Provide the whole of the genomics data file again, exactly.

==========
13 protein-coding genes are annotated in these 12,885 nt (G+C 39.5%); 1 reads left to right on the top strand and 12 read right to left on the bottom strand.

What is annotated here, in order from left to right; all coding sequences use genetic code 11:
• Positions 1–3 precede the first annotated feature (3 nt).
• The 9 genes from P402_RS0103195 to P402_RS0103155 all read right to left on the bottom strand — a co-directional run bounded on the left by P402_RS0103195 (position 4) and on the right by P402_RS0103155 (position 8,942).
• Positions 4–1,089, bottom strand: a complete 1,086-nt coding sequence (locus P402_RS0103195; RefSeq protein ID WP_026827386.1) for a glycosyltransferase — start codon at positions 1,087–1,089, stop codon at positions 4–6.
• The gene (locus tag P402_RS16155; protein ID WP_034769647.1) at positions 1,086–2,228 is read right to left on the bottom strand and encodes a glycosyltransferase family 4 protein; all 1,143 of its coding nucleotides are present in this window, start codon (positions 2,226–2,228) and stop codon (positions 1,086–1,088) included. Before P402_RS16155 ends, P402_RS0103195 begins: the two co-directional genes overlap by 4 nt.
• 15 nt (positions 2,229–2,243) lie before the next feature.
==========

13 protein-coding genes are annotated in these 12,885 nt (G+C 39.5%); 1 reads left to right on the top strand and 12 read right to left on the bottom strand.

What is annotated here, in order from left to right; all coding sequences use genetic code 11:
• Positions 1–3 precede the first annotated feature (3 nt).
• The 9 genes from P402_RS0103195 to P402_RS0103155 all read right to left on the bottom strand — a co-directional run bounded on the left by P402_RS0103195 (position 4) and on the right by P402_RS0103155 (position 8,942).
• Positions 4–1,089, bottom strand: a complete 1,086-nt coding sequence (locus P402_RS0103195; RefSeq protein ID WP_026827386.1) for a glycosyltransferase — start codon at positions 1,087–1,089, stop codon at positions 4–6.
• The gene (locus tag P402_RS16155; protein ID WP_034769647.1) at positions 1,086–2,228 is read right to left on the bottom strand and encodes a glycosyltransferase family 4 protein; all 1,143 of its coding nucleotides are present in this window, start codon (positions 2,226–2,228) and stop codon (positions 1,086–1,088) included. Before P402_RS16155 ends, P402_RS0103195 begins: the two co-directional genes overlap by 4 nt.
• 15 nt (positions 2,229–2,243) lie before the next feature.